Major setback for health communication: National Institutes of Health (NIH) Advancing Health Communication Science and Practice research program paused


September 14, 2023The COVID-19 pandemic illuminated the lifesaving role of health communication, especially in times of crisis. Rampant mis- and dis- information and a divisive political climate threaten to undermine this role, compounding the challenges of the pandemic and further impacting public health. Despite the dangers mis- and dis- information present to public health and cross-sector efforts underway to try and mitigate their impact, the National Institutes of Health (NIH) decided to pause a $154 million research program that included the development, testing, and sharing of new approaches for effective and equitable health communication. 

According to a recent KFF survey, Americans frequently encounter health misinformation — including false claims about COVID-19 and vaccines, reproductive health, or firearms — and most people struggle to identify false information. The uptake of artificial intelligence (AI) including large language models like ChatGPT have potential to blur the line between fact and fiction even more. The pandemic further highlighted systemic inequities contributing to health disparities. In fact, medically underserved communities including people of color, those who live in rural areas, and individuals who recently immigrated to the United States, are most susceptible to the harms of mis- and dis- information. 

“The Society for Health Communication strongly advocates for robust investment and study of health communication, which is critical to ensuring we can effectively understand and address current, emerging and future communication obstacles to public health,” said Michael Grela, President, Society for Health Communication and EVP, Head of Reputation, Public Health & Social Impact, Evoke Kyne. “We must take a collaborative approach to rebuild our nation’s trust in science and public health, providing all people with clear, timely, and actionable guidance to make informed health decisions, and ultimately help advance health equity.”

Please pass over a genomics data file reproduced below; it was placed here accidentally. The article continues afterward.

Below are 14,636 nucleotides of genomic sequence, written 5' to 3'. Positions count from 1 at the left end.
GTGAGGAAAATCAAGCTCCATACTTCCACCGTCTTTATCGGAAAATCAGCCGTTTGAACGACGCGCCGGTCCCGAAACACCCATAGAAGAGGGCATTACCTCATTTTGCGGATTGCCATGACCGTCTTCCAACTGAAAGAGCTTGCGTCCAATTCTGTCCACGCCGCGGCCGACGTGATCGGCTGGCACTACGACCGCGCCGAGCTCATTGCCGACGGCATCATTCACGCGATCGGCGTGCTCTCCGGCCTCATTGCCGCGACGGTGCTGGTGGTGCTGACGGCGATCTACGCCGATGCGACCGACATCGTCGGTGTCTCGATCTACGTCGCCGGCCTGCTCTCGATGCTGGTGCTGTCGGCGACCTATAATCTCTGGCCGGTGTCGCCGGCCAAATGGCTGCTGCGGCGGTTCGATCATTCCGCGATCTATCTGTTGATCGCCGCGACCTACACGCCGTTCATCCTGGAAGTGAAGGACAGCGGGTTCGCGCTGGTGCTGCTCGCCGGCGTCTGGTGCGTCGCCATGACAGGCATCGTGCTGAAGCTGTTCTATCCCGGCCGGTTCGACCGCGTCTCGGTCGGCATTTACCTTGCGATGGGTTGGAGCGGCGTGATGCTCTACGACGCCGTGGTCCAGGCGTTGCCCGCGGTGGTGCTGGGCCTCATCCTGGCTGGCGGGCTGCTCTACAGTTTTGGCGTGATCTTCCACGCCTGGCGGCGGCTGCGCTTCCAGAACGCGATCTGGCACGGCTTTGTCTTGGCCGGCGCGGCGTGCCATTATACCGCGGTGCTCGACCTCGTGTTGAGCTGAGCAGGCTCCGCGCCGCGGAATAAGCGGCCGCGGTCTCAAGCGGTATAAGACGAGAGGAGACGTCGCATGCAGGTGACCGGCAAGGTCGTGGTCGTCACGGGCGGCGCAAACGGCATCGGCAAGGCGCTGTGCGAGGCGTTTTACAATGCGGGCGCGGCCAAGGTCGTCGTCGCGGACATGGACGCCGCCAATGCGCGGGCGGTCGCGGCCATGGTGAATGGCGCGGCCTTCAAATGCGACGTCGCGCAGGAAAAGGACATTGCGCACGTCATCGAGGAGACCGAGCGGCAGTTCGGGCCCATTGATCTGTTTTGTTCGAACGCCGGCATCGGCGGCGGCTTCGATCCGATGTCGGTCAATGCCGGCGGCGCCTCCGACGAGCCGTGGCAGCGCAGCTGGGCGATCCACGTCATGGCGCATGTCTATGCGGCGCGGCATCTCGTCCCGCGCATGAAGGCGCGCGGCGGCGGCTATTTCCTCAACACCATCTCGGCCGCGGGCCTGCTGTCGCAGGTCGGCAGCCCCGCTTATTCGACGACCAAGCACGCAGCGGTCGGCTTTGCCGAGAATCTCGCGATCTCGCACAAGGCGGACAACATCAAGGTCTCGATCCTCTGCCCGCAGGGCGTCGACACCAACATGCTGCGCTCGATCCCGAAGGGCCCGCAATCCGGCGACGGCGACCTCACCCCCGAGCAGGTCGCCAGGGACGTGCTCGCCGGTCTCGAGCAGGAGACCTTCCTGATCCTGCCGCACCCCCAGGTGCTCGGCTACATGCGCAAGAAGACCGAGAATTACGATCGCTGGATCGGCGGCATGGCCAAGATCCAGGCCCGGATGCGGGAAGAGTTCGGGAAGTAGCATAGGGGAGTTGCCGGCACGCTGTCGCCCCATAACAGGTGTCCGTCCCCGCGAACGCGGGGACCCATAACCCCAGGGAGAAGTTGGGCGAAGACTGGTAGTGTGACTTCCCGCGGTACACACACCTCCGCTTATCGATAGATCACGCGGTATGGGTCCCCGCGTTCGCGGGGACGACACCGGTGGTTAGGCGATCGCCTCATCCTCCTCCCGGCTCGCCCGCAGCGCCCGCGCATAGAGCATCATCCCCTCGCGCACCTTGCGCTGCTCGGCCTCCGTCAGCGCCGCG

About the Society for Health Communication
The Society for Health Communication is a member-driven organization bringing together health communication professionals and scholars to create meaningful connections, share knowledge and exchange best practices across disciplines, promote health equity, and advance the science of health communication. The Society is a movement. Join by visiting and following us on X/Twitter @HealthCommSoc and LinkedIn @Society-for-Health-Communication


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